Having now fully described my said invention and the manner of carrying the same into effect, what I claim is- 1. The method of forming a tubular eonductor or pipe by arranging wires, strips, or the like around a core or center, and then dcpositing metal thereon by electrolysis, to unite the strands, substantially as described.

2. A tubular conductor or pipe having a base of wires, strips, or the like united by an electro deposit or plating, substantially as described.

3. The method of forming electrical conductors for cables by providing grooves or channels in insulating material, adapting the surface of said grooves or channels to receive an electro-deposit, and depositing metal in said grooves or channels simultaneously, substantially as described.

4. In the manufacture of leadincased conductors by a pipe-press, the method of pro tecting the insulating material by enveloping the same in a metallic shell or plating before passing through the pipe-press, substantially as described.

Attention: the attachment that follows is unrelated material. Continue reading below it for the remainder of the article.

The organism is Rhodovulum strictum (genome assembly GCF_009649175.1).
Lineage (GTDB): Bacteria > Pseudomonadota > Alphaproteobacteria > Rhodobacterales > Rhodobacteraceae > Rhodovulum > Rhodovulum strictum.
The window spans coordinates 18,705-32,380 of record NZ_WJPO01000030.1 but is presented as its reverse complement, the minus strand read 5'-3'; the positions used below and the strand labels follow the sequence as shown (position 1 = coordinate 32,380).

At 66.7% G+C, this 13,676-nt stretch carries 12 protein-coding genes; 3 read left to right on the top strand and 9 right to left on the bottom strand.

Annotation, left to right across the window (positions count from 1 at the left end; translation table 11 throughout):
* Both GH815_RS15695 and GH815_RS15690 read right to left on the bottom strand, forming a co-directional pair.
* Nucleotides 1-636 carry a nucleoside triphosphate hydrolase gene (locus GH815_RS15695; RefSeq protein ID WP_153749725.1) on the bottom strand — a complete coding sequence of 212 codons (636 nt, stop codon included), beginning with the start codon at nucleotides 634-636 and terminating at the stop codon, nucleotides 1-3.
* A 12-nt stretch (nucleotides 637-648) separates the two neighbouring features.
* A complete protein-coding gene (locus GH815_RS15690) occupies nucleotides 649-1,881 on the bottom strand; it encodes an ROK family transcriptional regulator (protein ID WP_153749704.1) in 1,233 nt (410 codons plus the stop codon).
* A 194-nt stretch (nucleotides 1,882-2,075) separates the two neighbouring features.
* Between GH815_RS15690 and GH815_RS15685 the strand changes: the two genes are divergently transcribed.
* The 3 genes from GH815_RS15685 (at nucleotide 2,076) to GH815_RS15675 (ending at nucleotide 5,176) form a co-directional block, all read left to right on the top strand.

5. An electrical conductor having a metal shell or plating outside the insulating material, and a leaden sheath applied to said shell or plating, substantially as described.

6. An electrical conductor having a hollow tubular conductor at the center, and a series of conductors arranged about said hollow eonductor at a suitable distance and insulated, substantially as described.

7. An electric cable or compound conductor comprising a central conductor, a tubular c011- ductor surrounding the same, a series of conductors around said tubular conductor, a leaden sheath, and a protective metallic shell or plating inside said sheath, said conductors being separated from each other and from said shell or plate by insulating material, substantially as described.

8. A tubular conductor formed of insulated wires woven, braided, twisted, or similarly arranged, and united by electroplating, substantially as described.

In testimony whereof I have signed this specification in the presence of two subscribing witnesses.

H. D. ROGERS. Witnesses JOHN MoCLURn, GEO. E. Macov.

Referenced by
Citing PatentFiling datePublication dateApplicantTitle
US2608529 *Dec 29, 1945Aug 26, 1952Sperry CorpMethod of uniting parts by electrodeposition
US4376920 *Apr 1, 1981Mar 15, 1983Smith Kenneth LShielded radio frequency transmission cable
US4808767 *Nov 18, 1987Feb 28, 1989Giuseppe ColbachiniFlexible hose assembly for diving suits
Classifications
Cooperative ClassificationH01B7/226